Philippine authorities have vowed to form a “special task force” which will crack down on restaurants illegally serving protected marine turtles, known as pawikan.
According to the Straits Times, the announcement is in response to recent media coverage of roadside restaurants in Cebu offering up the popular dish of stewed pawikan.
Despite being located just 300 meters from a police station, one “makeshift eatery” prepares 80 kilos (176 pounds) of marine turtle stew daily.
The Pasil eatery cooks an average of 80 kilos of pawikan meat every day. The dish is cooked in two batches—the first at 9 a.m., in time for customers who start coming at 10. The second batch is prepared at 1 p.m. because by then the 40 kilos of meat cooked in the morning would usually have been consumed.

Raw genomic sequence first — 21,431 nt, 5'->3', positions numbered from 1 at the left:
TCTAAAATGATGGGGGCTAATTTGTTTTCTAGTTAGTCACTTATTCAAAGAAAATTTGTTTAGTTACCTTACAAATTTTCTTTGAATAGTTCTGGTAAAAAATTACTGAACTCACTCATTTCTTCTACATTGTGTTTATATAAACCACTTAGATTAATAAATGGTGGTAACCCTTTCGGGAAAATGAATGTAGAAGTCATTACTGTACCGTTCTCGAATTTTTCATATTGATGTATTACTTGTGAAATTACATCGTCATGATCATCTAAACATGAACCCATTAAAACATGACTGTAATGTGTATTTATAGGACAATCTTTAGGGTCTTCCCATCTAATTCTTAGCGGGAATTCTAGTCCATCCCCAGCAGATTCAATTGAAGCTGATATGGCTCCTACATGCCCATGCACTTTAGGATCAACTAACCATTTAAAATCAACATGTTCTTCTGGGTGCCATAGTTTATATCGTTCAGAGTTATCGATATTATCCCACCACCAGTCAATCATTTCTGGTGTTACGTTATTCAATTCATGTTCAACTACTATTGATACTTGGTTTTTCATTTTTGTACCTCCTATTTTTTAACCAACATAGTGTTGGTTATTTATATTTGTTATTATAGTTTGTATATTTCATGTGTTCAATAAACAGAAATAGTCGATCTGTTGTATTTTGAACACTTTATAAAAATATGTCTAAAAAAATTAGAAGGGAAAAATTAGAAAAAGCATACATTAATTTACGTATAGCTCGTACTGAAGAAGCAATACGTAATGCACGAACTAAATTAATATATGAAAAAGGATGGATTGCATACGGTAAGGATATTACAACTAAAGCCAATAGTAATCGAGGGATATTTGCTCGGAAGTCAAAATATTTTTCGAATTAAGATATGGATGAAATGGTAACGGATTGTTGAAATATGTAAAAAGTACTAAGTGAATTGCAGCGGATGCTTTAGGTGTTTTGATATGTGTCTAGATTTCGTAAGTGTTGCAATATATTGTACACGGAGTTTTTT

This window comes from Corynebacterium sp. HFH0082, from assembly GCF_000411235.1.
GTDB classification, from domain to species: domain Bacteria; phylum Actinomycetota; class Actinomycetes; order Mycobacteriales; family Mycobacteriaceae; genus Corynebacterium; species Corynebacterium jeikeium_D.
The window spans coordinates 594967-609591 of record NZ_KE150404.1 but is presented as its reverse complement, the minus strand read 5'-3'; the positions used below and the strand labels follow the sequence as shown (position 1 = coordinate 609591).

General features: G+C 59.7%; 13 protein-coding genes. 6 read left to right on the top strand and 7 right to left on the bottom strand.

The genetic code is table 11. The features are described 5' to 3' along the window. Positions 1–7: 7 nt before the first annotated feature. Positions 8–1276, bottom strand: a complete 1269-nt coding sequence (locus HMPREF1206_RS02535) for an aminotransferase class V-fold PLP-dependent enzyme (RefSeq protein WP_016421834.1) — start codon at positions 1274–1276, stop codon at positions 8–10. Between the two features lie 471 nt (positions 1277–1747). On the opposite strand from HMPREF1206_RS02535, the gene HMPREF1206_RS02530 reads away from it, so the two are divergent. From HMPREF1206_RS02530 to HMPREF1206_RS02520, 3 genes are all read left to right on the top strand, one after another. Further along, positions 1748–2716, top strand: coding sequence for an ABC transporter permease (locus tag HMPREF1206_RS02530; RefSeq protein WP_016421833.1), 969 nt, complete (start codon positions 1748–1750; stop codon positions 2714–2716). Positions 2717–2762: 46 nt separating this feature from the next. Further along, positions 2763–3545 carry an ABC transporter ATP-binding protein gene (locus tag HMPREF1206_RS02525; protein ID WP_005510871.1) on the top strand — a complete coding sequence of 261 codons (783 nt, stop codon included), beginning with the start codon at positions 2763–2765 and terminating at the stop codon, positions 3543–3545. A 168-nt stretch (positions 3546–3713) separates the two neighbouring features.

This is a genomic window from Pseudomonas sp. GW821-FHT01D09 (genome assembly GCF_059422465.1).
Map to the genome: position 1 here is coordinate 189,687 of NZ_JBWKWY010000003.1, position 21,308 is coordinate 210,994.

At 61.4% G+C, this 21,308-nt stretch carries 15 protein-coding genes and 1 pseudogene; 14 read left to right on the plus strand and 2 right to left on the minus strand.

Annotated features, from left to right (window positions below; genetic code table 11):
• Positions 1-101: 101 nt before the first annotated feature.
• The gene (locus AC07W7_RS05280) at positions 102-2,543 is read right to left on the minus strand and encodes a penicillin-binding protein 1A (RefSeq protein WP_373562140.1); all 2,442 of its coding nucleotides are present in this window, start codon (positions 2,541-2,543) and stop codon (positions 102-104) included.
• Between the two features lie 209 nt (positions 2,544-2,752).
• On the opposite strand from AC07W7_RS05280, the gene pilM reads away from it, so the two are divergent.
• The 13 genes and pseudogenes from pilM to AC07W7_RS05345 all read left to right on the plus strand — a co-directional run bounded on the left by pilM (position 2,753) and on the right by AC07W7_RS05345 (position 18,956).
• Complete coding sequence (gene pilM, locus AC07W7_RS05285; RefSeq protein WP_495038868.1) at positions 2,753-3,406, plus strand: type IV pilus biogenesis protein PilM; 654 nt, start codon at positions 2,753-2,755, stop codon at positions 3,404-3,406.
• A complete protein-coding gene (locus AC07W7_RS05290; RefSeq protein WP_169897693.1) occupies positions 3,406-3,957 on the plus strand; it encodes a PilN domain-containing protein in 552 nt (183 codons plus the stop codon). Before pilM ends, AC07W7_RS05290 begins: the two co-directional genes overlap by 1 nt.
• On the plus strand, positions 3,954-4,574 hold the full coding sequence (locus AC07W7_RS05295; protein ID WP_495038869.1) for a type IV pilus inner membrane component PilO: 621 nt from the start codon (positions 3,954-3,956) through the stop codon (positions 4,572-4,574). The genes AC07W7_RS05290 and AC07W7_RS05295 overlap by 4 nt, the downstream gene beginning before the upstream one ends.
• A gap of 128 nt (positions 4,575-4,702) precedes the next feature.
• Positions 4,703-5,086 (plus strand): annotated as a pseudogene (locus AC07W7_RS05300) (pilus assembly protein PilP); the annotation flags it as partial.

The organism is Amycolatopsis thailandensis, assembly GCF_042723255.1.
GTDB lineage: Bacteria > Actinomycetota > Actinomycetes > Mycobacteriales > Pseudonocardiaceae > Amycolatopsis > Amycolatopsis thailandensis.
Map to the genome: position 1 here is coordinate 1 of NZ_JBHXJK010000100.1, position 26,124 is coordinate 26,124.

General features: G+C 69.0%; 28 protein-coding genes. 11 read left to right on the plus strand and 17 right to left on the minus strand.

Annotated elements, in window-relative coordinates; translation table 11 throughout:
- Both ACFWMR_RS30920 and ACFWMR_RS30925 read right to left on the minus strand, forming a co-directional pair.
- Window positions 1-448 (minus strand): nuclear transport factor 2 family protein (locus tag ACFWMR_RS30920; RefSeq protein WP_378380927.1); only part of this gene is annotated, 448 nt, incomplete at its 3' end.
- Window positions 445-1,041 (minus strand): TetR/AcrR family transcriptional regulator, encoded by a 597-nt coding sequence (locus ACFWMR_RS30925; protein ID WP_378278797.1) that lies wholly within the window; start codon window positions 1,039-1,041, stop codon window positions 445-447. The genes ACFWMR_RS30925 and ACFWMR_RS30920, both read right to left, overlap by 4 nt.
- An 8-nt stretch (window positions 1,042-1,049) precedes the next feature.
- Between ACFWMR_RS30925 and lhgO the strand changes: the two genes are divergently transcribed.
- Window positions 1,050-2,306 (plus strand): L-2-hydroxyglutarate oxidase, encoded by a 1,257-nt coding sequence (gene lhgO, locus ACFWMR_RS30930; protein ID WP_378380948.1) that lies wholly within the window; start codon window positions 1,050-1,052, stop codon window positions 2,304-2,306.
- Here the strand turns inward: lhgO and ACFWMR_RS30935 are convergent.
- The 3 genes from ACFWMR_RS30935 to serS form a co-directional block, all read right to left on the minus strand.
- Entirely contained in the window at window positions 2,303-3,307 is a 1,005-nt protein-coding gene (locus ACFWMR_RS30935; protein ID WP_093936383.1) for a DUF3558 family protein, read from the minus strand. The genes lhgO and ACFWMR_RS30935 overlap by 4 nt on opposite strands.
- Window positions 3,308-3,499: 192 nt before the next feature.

A mature marine turtle can weigh around 200 kilos.
GMA News spoke with a neighborhood resident who claimed that even policemen are among the diners.
The popularity of sea turtle stew is attributed to the belief that it is an aphrodisiac and “demand for pawikan meat has kept the trade going” — although some patrons are said to partake just for the “thrill and curiosity of eating an endangered species”.
The Philippines is a CITES signatory, and under the country’s Wildlife Conservation Act, or Republic Act No. 9147, violators can be imprisoned for up to one year and fined P100,000 (US $2,300).
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